1. At the moment we are fixing up our wireless connections and updating our iPads and equipment … I am looking forward to investigating google classroom things with the kids and can see so many ways to use the virtual reality tools.

  2. The places we could all go and the things we could all see with those google glasses!! Take the glasses on holidays and allow family members overseas who can no longer take long plane trips to see what we are seeing – bring expensive excursions into the classroom.. the possibilities are endless

  3. Daniel Pollack-Pelzner reflects on the pivot of plays online. He explains how such mediated experiences are different from the feeling of being their in the theatre.

    As the performance scholar Sarah Bay-Cheng points out, “mediated theatre” that’s edited for a screen offers a very different sense of space, movement, and time than an in-person performance. Eight or so cameras get positioned around the theater, and there are two camera rehearsals before the broadcast. The show is recorded in a single take in front of an audience and broadcast live that night to movie theaters, with some delay for audiences in different time zones.

    Speaking from a US perspective, Pollack-Pelzner also situates such broadcast from the perspective of the literacy canon and colonialism, suggesting that there is something to be said about the particular choices chosen to be broadcast.

    broadcasts also reinforce a sense of the U.K. as the center of civilization, and cinematic outposts around the world as its fringes, a message reinforced by the particular plays NT Live chooses for export. Although the theater has, in recent years, become much more supportive of diverse artists, the broadcasts for NT at Home come straight out of the Victorian canon, a series of Shakespeare and 19th-century-novel adaptations: Twelfth Night, Antony and Cleopatra, Frankenstein, Jane Eyre, Treasure Island. What the National sends out under its banner, “the best of British theatre,” is more or less the same culture that the British empire used to enforce Englishness around the world a century and a half ago. London is still the metropole; I’m still regarding it fondly from a colonial outpost. It’s the very coziness, the domesticity, of NT at Home that makes its imperial echoes both so pervasive and so hard to hear.

    This can be understood as being a part of a wider push back on the limits of streaming. Although there is a plethora of content available, whether it be museums, zoos or concerts, there has been a growing sense of push-back. For example, Chris DeVille argues that musical performances are often underwhelming:

    Livestreams suck. Livestreams have always sucked. There are exceptions — when your favorite artist logs on, when something incredibly charming and unexpected happens — but in general, watching musicians perform onscreen from home is underwhelming and sometimes depressing. By necessity, the format has become a mainstay of the music industry during the coronavirus pandemic, which has only underlined how much the format sucks. There’s a reason the streamed concert platform StageIt was in dire financial peril before COVID-19 struck and why the world’s best and most popular musical artists didn’t typically lower themselves to the level of YouTube struggle-folkies until they had to. Under normal circumstances, when the live concert experience is available and people can safely leave their homes, livestreams are clearly an inferior alternative. They suck.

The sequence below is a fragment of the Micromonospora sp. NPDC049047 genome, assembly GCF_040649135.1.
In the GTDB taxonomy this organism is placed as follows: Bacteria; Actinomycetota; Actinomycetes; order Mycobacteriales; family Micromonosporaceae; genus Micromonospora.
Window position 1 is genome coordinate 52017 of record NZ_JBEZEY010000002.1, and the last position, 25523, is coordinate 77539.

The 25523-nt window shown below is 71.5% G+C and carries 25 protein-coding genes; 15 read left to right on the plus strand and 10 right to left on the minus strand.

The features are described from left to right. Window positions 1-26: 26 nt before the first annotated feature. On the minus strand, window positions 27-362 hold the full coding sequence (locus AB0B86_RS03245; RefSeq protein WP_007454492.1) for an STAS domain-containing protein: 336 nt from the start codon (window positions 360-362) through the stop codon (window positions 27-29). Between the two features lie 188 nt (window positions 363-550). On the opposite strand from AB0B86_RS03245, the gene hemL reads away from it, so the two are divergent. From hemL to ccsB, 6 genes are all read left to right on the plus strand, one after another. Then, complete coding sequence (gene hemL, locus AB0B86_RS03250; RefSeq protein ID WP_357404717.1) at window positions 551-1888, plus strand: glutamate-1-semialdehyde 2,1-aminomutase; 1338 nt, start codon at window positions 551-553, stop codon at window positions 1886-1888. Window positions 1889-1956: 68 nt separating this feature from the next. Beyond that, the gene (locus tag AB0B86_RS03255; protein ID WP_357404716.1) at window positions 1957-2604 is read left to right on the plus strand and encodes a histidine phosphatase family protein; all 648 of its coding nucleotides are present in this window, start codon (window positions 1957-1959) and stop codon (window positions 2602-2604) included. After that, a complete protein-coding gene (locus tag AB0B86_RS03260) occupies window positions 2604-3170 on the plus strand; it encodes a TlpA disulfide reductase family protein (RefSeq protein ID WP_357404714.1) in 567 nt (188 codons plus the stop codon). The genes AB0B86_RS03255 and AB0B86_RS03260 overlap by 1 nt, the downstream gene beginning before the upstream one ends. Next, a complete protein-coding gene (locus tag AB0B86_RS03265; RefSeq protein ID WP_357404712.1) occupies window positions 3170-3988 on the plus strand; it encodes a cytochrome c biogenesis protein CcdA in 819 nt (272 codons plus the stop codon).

While Peter Schjeldahl reflects on the mark virtual tours of galleries will leave on us, accompanying us spectrally.

    Online “virtual tours” add insult to injury, in my view, as strictly spectacular, amorphous disembodiments of aesthetic experience. Inaccessible, the works conjure in the imagination a significance that we have taken for granted. Purely by existing, they stir associations and precipitate meanings that may resonate in this plague time.

    In the end, I am reminded of something that Audrey Watters‘ wrote a few years ago about virtual tours.

    Virtual field trips are not field trips. Oh sure, they might provide educational content. They might, as Google’s newly unveiled “Expeditions” cardboard VR tool promises, boast “360° photo spheres, 3D images and video, ambient sounds — annotated with details, points of interest and questions that make them easy to integrate into curriculum already used in schools.” But virtual field trips do not offer physical context; they do not offer social context. Despite invoking the adjective “immersive,” they most definitely are not.

    Maybe the current crisis is not one of equity, it is still something to stop and consider I guess.